Liz Emerson, IF Co-Founder, analyses the manifestos using the lens of intergenerational fairness in the run-up to the May General Election. Today she inspects UKIP
Young people beware! With the tightest election result anticipated for many decades come May, political parties are using increasingly desperate tactics to find votes, with bigger promises offered and little policy detail to back these promises up.
So who should young people vote for? As a non-party-political charitable think tank, the Intergenerational Foundation is unable to support any one party or set of parties. However, it is possible to analyse each party’s manifesto to see whether their major election promises are in the interests of younger and future generations.
While the Conservatives, Labour and the LibDems address the issue of the national debt and deficit reduction to varying degrees, UKIP offer no proposals other than to leave the EU, reduce overseas aid, scrap High Speed Two, replace the Barnett Formula and cut the cost of Westminster spending.
Leaving the EU could have serious consequences for younger and future generations of UK citizens. The UK has a rapidly ageing population due to increasing longevity, which while good news, is changing our demographic profile. We have moved from a society with a large number of young people supporting a few older people, to fewer young people working – and working fewer jobs with lower pay – to support many older people. Our older people are also increasingly likely to live with a number of health conditions. The old age dependency ratio has shifted dramatically meaning that the current working population will need to fund the care and benefits of many more older people. So, by leaving the EU and reducing in-ward economic migration – which brings younger workers who pay UK tax and reduce the old age dependency ratio – this UKIP policy could lead to an increased financial burden for younger and future generations over time.
While other parties are offering to address maternity and paternity leave, UKIP remain silent. They do offer 15 hours of free childcare for 3-4 year olds but this is just half that offered by other parties. Their plans to deregulate the childcare system may increase the number of nursery places but could lead to a lack of protection for very young and vulnerable children.
UKIP offer no education policies other than ending SATs and league tables and closing down academies. There is no mention of how children currently in academies will be schooled. All other major political parties pledge to protect the education budget with the LibDems extending their offer up to 19 years of age. There is also no mention of free school meals for children, which most other parties have pledged. UKIP does have a position on university education with a promise to waive tuition fees for new medical students and those on STEMM degrees. The subtext for this pledge suggests that UKIP is only interested in investing in the next generation if their degrees are science-focused. In UKIP world, does this mean that any other degree course or qualification is valueless?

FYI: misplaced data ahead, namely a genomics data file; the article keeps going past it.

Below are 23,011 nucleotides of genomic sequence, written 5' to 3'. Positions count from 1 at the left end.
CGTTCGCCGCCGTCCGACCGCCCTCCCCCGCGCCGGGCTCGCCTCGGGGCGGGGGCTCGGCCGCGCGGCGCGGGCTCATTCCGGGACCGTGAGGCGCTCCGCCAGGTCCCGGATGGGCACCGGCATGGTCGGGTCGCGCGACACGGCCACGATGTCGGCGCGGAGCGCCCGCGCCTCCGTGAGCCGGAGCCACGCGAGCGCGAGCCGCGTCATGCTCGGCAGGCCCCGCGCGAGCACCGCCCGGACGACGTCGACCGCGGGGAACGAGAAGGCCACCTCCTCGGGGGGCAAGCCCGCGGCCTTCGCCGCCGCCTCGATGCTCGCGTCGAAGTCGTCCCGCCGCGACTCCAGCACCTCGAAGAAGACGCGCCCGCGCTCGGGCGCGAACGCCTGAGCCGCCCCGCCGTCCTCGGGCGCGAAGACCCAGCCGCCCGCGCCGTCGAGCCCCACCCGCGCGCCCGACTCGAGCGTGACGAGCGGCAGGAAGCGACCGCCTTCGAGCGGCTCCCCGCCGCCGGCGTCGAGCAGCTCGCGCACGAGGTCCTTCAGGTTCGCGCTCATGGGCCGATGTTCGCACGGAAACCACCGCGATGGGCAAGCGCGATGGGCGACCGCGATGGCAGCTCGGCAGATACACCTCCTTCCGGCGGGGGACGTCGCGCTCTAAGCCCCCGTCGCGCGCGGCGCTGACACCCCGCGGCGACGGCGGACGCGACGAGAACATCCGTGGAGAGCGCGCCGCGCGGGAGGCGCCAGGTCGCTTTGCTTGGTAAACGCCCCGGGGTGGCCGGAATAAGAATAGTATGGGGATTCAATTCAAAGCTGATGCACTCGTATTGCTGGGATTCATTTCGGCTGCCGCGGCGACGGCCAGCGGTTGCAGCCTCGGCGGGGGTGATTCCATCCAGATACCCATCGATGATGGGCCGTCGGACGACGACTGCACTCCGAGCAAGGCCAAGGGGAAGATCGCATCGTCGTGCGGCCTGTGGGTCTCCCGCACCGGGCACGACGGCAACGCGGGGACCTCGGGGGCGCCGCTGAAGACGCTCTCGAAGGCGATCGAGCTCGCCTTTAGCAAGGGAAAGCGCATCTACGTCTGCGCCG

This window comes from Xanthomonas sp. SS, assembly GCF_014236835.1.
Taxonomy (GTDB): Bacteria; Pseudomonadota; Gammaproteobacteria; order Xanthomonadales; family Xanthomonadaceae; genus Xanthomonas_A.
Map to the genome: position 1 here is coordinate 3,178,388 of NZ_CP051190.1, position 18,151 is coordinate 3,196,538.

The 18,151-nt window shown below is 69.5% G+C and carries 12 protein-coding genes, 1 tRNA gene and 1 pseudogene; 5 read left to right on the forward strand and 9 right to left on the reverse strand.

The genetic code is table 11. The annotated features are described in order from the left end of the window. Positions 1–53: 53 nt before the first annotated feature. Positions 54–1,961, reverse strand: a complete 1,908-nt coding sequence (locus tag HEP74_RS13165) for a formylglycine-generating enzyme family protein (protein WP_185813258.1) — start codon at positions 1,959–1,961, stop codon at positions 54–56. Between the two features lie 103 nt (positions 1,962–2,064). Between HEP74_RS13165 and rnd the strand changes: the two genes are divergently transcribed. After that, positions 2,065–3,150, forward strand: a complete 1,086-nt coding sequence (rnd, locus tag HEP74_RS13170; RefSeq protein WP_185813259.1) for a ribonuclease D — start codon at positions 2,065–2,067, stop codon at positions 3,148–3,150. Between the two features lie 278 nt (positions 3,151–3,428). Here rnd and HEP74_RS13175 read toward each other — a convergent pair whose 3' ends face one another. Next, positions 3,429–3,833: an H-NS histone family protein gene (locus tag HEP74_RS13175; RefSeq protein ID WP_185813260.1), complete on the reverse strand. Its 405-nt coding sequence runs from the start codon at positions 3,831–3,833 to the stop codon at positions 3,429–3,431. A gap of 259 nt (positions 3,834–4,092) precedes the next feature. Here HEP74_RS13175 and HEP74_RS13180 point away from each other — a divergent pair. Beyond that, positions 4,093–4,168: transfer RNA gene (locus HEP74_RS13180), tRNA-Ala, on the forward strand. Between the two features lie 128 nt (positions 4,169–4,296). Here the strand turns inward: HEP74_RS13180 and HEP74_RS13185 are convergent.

While the Conservatives pledge three million apprenticeships, the LibDems offer a more restrained two million and Labour pledge an apprenticeship for every school-leaver, UKIP remain silent. They also have no policies on National Insurance or job creation.
UKIP appear to acknowledge that new homes are required with the promise to deliver 1 million more by 2025. They also pledge to keep housing benefit for the under-25s, which is a welcome move. Like the Conservatives they appear resistant to a Mansion Tax and would keep help-to-buy. As IF has stated many times, help-to-buy may appear to offer first-time-buyers the chance to get a foot on the property ladder, but it’s effect is more likely to increase house prices. A braver policy move would be to withdraw these sticking plasters, thereby removing buyers from the housing market and force a house price fall. Shackling younger generations to a lifetime of over-valued property mortgage enslavement is not in the best interests of younger generations when their income could be better spent stimulating the real economy. UKIP offer no policies on addressing letting agents’ fees, reforming buy-to-let tax treatment or giving renters more tenancy protection. They do however call for an Empty Homes Tax.